NEW YORK -- As the Nets enter their first season in Brooklyn, plenty of New Yorkers are wondering if the Big Apple ever will be a Nets town.
Future Hall of Famer Shaquille O'Neal doesn't think so.
"No, probably not," O'Neal told ESPNNewYork.com.
The big man likes what Brooklyn did in the offseason, particularly its re-signing of center Brook Lopez.
"Brooklyn got better," he said.
O'Neal also thinks the Knicks-Nets rivalry will heat up now that Mikhail Prokhorov's team is in Brooklyn.
"The good thing about (New Yorkers) is that they're always excited, they're very competitive," said O'Neal, who attended the Yankees-Tampa Bay Rays game Friday night in the Bronx. "(So) I'm looking for the Nets-Knicks rivalry to amp up a little bit more this year."
Prokhorov, the Nets' owner, stirred up things in the East River rivalry recently when he called Knicks owner James Dolan "that little man" in a New York Magazine article.
The Knicks and Nets have engaged in a publicity war this offseason. They face off Nov. 1 at the new Barclays Center in both teams' regular-season opener.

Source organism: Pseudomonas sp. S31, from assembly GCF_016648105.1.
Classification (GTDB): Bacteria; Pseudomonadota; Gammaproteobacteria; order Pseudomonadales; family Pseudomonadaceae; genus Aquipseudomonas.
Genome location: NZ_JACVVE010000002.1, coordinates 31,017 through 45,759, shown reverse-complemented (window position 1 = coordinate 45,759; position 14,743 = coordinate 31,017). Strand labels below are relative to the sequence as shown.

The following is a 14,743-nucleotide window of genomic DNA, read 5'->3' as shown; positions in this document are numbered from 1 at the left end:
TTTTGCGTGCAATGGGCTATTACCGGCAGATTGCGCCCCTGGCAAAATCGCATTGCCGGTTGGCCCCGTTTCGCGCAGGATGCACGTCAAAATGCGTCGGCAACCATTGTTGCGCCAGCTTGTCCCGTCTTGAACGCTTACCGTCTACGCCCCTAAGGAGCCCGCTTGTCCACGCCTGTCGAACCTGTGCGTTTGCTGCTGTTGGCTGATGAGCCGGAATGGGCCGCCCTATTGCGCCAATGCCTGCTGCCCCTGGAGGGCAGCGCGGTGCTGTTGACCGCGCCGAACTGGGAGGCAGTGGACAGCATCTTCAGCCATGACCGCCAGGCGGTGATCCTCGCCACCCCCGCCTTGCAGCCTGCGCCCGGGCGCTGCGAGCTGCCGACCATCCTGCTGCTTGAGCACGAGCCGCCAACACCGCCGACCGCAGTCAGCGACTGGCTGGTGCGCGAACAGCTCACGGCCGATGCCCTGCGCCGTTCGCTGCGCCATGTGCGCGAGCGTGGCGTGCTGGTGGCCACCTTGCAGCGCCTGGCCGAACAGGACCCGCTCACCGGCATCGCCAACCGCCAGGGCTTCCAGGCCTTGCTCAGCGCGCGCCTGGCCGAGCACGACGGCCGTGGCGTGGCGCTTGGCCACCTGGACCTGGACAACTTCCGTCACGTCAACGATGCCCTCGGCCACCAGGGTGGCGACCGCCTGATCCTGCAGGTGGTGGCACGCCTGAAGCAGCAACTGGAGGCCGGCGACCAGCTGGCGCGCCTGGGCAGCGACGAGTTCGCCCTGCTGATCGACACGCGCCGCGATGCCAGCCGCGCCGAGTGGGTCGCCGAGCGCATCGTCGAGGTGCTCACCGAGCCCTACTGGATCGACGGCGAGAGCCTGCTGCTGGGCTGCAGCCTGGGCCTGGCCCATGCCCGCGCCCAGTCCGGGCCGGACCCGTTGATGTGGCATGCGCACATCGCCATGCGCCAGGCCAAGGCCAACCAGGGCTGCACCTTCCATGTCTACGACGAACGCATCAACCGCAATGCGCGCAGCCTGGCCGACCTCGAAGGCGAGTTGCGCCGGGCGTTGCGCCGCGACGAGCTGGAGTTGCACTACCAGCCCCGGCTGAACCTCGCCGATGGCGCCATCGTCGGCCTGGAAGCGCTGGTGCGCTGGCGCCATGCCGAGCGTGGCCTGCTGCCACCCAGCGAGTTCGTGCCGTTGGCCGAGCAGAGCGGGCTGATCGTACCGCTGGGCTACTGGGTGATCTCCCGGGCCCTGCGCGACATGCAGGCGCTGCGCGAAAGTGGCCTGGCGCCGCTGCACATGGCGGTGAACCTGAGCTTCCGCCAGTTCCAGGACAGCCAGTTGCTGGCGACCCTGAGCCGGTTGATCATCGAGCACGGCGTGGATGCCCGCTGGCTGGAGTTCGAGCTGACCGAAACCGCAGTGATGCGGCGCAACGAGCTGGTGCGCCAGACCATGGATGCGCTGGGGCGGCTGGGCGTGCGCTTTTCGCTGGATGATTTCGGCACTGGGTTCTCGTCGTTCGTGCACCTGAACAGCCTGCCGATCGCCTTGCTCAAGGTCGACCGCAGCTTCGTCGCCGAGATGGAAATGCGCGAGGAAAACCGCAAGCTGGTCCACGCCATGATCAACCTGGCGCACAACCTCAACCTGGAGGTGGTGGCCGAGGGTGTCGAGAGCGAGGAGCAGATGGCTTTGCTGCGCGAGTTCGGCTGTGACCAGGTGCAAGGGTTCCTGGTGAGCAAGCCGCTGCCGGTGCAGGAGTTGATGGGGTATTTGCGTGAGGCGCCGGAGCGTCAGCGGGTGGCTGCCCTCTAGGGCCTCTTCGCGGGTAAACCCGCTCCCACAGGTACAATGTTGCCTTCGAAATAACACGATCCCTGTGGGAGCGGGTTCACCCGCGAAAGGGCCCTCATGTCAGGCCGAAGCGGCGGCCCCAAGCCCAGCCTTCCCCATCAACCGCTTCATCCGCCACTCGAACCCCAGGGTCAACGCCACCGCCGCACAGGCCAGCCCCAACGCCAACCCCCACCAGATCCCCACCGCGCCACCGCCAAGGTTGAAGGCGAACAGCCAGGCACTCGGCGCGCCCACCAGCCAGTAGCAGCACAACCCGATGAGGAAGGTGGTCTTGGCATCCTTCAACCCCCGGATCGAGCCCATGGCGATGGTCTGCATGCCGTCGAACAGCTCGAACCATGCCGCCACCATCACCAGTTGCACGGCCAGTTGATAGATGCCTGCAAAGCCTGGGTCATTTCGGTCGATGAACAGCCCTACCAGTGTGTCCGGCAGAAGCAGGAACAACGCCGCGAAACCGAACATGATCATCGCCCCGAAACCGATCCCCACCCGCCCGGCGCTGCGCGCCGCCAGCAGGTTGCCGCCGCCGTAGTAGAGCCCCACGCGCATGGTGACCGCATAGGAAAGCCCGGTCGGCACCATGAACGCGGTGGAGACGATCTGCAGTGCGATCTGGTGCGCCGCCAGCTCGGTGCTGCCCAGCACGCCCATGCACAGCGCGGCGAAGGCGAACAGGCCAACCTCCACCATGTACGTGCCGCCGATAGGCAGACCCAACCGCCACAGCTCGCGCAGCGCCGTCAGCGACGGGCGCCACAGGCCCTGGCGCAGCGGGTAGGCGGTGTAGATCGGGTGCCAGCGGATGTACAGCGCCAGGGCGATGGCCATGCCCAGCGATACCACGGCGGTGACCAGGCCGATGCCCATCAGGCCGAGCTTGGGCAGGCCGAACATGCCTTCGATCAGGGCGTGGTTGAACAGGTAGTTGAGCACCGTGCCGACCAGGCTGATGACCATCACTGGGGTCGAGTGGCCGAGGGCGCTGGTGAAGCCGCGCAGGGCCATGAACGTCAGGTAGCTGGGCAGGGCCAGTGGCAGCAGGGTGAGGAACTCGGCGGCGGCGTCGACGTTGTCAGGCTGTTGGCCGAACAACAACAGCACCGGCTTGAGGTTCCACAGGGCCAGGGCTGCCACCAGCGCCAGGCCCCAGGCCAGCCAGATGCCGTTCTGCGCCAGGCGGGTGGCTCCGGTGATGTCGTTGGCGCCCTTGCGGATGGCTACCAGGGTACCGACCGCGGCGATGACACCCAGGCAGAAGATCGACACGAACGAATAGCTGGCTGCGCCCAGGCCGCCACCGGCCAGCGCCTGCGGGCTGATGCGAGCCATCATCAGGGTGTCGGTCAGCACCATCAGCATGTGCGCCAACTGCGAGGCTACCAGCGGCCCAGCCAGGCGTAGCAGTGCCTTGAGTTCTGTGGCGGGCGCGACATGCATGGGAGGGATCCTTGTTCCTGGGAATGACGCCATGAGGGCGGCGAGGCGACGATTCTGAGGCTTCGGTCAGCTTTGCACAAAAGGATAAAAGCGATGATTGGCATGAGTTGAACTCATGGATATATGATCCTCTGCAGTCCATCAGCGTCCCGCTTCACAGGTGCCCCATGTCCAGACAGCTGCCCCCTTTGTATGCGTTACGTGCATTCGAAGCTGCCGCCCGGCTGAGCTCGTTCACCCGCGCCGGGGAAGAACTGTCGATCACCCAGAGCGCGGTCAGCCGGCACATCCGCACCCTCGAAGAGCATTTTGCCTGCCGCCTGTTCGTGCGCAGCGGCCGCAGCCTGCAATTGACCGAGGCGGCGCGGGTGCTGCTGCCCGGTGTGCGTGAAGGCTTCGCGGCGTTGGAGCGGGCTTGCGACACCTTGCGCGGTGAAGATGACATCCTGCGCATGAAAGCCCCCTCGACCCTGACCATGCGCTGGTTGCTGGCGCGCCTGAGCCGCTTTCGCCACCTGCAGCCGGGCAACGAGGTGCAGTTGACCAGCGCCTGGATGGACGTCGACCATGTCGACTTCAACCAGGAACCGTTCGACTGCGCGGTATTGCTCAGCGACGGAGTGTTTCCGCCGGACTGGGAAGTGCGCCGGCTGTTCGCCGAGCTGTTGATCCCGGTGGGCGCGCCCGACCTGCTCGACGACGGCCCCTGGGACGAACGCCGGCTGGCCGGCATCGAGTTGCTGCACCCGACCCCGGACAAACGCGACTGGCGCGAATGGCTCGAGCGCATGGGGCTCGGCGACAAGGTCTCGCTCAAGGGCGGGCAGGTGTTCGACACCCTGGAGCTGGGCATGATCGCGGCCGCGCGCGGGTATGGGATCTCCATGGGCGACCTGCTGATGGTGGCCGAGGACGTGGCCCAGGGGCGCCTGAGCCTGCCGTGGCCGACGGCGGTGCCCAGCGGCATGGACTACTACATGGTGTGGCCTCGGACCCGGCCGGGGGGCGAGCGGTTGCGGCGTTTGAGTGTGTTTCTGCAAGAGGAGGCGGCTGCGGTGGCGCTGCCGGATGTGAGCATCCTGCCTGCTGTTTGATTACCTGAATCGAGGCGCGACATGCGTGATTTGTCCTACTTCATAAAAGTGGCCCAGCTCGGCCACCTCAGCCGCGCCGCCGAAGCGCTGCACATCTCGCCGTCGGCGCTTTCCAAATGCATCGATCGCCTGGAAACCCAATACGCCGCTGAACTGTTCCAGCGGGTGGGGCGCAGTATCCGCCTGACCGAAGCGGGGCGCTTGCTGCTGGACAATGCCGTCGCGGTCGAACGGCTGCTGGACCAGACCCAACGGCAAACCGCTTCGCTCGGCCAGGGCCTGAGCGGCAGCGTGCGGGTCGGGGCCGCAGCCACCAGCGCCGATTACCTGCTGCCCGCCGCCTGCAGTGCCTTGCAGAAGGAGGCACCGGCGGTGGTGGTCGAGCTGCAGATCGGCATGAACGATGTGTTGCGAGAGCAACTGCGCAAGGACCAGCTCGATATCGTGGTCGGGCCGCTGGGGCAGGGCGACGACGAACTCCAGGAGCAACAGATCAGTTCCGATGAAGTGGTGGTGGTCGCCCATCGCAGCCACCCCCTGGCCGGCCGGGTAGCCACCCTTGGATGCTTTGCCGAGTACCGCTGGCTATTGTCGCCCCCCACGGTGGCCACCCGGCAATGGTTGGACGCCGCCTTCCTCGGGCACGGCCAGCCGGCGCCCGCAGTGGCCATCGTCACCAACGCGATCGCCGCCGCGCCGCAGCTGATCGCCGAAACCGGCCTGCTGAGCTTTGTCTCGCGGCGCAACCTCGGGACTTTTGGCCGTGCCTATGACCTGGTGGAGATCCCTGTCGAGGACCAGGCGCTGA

"I think when Carmelo plays against LeBron (James) and (Dwyane Wade), he should take it personally, like he's always talked about last (among the three). When Amare plays against (Chris) Bosh, he should take it personally," O'Neal said. "That's what I always used to do. I played against guys, I used to take it personally that you're not talking about me.
"They need to do that. In order to beat Miami, they've got to."
O'Neal said Anthony and Stoudemire have played "OK" in their season and a half together in New York. The Knicks have a sub-.500 record in games in which Anthony and Stoudemire have started.
"They've done OK. But in New York, OK is not good enough," O'Neal said. "In order to have a legitimate 1-2 punch, OK is not good enough.
"(Kobe) Bryant and Shaq, we were OK in 1997, '98, '99. But it just wasn't good enough. And then we both decided to become a little bit more aggressive, more dominant and it was OK."
O'Neal also said that Knicks great Patrick Ewing made the right decision when he turned down the Knicks' offer to coach its D-League affiliate, the Erie Bayhawks. According to a source, Ewing turned down the job because he wanted to remain in the NBA and, as an eight-year NBA assistant, he felt slighted by the offer.
"I think Pat made the correct decision not going to the D-League," O'Neal said. "He's done a lot for the organization and he wants to be a professional (NBA) coach. You have to look at the situation and say to yourself, 'Jacque Vaughn (the new Orlando Magic coach) gets a job before me?'
"So Pat did the correct thing. Hopefully one day a slot will open up for him."